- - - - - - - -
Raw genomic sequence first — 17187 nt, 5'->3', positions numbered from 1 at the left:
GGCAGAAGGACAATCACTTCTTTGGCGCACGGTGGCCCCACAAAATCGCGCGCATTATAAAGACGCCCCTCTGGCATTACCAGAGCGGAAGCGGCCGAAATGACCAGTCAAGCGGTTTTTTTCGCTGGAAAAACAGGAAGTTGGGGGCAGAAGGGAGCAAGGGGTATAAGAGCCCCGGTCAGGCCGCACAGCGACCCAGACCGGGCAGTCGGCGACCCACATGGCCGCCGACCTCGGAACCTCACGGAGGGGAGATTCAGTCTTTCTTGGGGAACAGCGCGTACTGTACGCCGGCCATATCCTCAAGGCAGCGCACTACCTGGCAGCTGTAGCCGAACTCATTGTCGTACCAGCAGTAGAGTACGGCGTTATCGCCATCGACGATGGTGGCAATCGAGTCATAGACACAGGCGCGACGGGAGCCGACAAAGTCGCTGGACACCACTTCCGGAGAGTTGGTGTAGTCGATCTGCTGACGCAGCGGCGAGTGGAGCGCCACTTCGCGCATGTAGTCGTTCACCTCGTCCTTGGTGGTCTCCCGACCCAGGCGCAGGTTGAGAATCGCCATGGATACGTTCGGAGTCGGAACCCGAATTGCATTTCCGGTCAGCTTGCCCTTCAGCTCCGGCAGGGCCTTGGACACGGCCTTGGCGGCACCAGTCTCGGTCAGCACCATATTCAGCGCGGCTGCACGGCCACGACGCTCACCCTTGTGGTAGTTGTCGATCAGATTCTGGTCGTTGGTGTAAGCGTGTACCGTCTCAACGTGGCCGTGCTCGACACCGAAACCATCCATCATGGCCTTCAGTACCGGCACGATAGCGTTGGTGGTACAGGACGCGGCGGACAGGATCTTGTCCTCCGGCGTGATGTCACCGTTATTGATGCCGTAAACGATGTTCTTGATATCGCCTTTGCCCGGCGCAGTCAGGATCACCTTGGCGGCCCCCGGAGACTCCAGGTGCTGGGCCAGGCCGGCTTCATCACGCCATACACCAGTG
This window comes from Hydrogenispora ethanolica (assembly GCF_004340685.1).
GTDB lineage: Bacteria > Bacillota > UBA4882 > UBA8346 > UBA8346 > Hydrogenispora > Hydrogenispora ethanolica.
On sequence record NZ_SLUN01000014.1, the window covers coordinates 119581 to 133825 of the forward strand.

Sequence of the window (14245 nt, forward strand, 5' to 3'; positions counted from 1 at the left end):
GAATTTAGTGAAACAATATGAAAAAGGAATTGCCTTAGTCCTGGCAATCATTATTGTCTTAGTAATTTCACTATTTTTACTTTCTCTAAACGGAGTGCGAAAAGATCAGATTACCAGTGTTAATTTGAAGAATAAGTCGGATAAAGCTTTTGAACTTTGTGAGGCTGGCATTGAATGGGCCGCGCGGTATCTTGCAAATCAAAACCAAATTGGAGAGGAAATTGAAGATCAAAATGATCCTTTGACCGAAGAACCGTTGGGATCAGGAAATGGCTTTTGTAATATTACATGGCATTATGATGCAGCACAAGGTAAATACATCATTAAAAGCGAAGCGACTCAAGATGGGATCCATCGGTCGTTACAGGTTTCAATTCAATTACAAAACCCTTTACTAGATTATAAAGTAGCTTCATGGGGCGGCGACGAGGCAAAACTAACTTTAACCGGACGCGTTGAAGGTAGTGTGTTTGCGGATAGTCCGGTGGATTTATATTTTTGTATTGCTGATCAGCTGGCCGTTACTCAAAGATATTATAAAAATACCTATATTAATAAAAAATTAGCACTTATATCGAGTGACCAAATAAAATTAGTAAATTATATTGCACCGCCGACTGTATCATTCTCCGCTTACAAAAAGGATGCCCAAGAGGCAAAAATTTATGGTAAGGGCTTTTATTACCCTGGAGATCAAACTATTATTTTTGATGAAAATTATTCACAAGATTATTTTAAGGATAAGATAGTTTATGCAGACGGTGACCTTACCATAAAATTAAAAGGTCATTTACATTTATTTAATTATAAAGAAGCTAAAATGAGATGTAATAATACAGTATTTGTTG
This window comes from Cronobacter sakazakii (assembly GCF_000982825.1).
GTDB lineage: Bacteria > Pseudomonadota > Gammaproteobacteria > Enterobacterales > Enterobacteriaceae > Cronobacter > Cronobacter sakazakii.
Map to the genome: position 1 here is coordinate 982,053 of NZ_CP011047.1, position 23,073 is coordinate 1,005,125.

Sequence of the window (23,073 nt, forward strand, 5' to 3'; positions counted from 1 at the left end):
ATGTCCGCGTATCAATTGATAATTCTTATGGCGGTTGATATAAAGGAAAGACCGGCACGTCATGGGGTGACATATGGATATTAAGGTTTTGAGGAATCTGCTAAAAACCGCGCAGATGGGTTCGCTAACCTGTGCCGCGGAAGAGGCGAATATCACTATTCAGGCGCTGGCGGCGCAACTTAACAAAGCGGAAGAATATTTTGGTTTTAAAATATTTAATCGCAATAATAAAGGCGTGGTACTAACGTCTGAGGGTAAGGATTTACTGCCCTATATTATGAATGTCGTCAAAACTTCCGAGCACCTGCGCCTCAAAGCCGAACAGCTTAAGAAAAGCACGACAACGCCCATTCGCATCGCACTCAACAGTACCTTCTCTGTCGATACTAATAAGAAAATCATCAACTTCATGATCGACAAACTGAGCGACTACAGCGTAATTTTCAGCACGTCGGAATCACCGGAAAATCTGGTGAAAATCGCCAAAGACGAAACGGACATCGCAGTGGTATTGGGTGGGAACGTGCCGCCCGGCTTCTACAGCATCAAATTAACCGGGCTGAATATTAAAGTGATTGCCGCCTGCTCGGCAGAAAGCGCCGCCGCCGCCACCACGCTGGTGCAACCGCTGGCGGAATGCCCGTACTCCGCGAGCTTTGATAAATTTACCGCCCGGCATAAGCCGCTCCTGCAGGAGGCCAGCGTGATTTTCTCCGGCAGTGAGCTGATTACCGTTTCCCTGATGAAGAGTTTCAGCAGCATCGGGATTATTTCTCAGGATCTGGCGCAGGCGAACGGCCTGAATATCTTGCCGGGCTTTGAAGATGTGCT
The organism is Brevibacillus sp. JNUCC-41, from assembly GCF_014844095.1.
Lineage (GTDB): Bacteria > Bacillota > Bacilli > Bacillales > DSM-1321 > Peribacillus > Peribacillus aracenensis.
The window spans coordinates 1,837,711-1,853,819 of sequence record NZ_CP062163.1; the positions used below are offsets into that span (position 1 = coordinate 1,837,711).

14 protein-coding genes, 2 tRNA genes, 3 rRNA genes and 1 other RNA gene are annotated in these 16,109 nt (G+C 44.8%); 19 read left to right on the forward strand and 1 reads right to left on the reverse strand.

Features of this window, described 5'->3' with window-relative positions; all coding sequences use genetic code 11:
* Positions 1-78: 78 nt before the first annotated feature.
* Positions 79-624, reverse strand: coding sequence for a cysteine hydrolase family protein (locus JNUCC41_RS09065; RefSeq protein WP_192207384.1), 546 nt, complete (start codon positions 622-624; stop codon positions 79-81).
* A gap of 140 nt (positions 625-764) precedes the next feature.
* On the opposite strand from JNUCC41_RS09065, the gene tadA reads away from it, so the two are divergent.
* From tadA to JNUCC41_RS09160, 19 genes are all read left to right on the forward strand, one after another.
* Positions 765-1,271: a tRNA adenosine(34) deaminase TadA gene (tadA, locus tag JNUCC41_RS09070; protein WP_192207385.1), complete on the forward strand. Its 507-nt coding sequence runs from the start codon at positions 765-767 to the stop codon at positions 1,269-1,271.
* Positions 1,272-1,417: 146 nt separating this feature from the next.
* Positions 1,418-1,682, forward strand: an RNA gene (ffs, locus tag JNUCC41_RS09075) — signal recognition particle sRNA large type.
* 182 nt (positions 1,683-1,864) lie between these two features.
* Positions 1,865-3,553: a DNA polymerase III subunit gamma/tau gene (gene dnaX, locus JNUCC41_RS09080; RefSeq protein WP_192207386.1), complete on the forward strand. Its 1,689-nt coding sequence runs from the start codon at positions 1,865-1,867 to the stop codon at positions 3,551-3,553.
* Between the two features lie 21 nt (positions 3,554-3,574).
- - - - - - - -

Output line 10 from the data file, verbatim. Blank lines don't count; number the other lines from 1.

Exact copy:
Map to the genome: position 1 here is coordinate 982,053 of NZ_CP011047.1, position 23,073 is coordinate 1,005,125.